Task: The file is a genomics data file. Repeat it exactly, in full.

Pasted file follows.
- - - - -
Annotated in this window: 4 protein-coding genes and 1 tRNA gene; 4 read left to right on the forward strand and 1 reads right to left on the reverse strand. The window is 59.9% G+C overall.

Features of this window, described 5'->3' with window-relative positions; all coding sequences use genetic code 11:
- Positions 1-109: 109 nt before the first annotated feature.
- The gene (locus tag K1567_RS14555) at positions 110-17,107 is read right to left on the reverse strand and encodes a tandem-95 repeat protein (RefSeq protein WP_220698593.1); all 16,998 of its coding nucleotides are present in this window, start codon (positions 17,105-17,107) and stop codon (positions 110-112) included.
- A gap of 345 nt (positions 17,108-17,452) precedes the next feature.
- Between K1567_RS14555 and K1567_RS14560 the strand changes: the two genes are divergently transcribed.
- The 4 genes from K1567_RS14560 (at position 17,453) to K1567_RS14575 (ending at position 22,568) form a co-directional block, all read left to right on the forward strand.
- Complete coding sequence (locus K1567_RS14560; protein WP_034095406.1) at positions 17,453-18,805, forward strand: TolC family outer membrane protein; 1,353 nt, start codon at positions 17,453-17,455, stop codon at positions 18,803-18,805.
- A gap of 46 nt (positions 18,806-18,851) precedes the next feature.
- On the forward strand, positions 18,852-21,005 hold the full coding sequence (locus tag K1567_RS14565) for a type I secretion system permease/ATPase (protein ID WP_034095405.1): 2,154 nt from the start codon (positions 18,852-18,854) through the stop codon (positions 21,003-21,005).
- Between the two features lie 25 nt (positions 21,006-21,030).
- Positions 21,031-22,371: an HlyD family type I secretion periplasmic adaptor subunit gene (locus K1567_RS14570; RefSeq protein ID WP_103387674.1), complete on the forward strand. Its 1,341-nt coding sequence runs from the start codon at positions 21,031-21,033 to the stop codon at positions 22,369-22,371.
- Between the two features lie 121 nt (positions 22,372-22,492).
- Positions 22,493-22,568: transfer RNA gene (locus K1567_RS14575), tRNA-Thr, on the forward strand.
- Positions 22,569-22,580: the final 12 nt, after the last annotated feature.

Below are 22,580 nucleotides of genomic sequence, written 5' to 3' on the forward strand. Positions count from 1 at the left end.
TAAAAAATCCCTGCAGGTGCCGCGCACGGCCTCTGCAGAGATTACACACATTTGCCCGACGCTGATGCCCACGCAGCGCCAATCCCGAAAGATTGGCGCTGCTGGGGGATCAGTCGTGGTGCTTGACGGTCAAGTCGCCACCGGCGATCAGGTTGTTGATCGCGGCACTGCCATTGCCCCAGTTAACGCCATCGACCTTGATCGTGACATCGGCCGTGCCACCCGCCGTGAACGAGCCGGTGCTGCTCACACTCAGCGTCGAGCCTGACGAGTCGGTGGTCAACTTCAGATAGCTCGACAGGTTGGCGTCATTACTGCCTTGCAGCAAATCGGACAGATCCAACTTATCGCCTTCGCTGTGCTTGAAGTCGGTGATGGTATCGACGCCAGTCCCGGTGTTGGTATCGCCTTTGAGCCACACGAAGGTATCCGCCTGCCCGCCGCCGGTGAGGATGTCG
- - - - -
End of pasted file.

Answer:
Annotated in this window: 4 protein-coding genes and 1 tRNA gene; 4 read left to right on the forward strand and 1 reads right to left on the reverse strand. The window is 59.9% G+C overall.

Features of this window, described 5'->3' with window-relative positions; all coding sequences use genetic code 11:
- Positions 1-109: 109 nt before the first annotated feature.
- The gene (locus tag K1567_RS14555) at positions 110-17,107 is read right to left on the reverse strand and encodes a tandem-95 repeat protein (RefSeq protein WP_220698593.1); all 16,998 of its coding nucleotides are present in this window, start codon (positions 17,105-17,107) and stop codon (positions 110-112) included.
- A gap of 345 nt (positions 17,108-17,452) precedes the next feature.
- Between K1567_RS14555 and K1567_RS14560 the strand changes: the two genes are divergently transcribed.
- The 4 genes from K1567_RS14560 (at position 17,453) to K1567_RS14575 (ending at position 22,568) form a co-directional block, all read left to right on the forward strand.
- Complete coding sequence (locus K1567_RS14560; protein WP_034095406.1) at positions 17,453-18,805, forward strand: TolC family outer membrane protein; 1,353 nt, start codon at positions 17,453-17,455, stop codon at positions 18,803-18,805.
- A gap of 46 nt (positions 18,806-18,851) precedes the next feature.
- On the forward strand, positions 18,852-21,005 hold the full coding sequence (locus tag K1567_RS14565) for a type I secretion system permease/ATPase (protein ID WP_034095405.1): 2,154 nt from the start codon (positions 18,852-18,854) through the stop codon (positions 21,003-21,005).
- Between the two features lie 25 nt (positions 21,006-21,030).
- Positions 21,031-22,371: an HlyD family type I secretion periplasmic adaptor subunit gene (locus K1567_RS14570; RefSeq protein ID WP_103387674.1), complete on the forward strand. Its 1,341-nt coding sequence runs from the start codon at positions 21,031-21,033 to the stop codon at positions 22,369-22,371.
- Between the two features lie 121 nt (positions 22,372-22,492).
- Positions 22,493-22,568: transfer RNA gene (locus K1567_RS14575), tRNA-Thr, on the forward strand.
- Positions 22,569-22,580: the final 12 nt, after the last annotated feature.

Below are 22,580 nucleotides of genomic sequence, written 5' to 3' on the forward strand. Positions count from 1 at the left end.
TAAAAAATCCCTGCAGGTGCCGCGCACGGCCTCTGCAGAGATTACACACATTTGCCCGACGCTGATGCCCACGCAGCGCCAATCCCGAAAGATTGGCGCTGCTGGGGGATCAGTCGTGGTGCTTGACGGTCAAGTCGCCACCGGCGATCAGGTTGTTGATCGCGGCACTGCCATTGCCCCAGTTAACGCCATCGACCTTGATCGTGACATCGGCCGTGCCACCCGCCGTGAACGAGCCGGTGCTGCTCACACTCAGCGTCGAGCCTGACGAGTCGGTGGTCAACTTCAGATAGCTCGACAGGTTGGCGTCATTACTGCCTTGCAGCAAATCGGACAGATCCAACTTATCGCCTTCGCTGTGCTTGAAGTCGGTGATGGTATCGACGCCAGTCCCGGTGTTGGTATCGCCTTTGAGCCACACGAAGGTATCCGCCTGCCCGCCGCCGGTGAGGATGTCG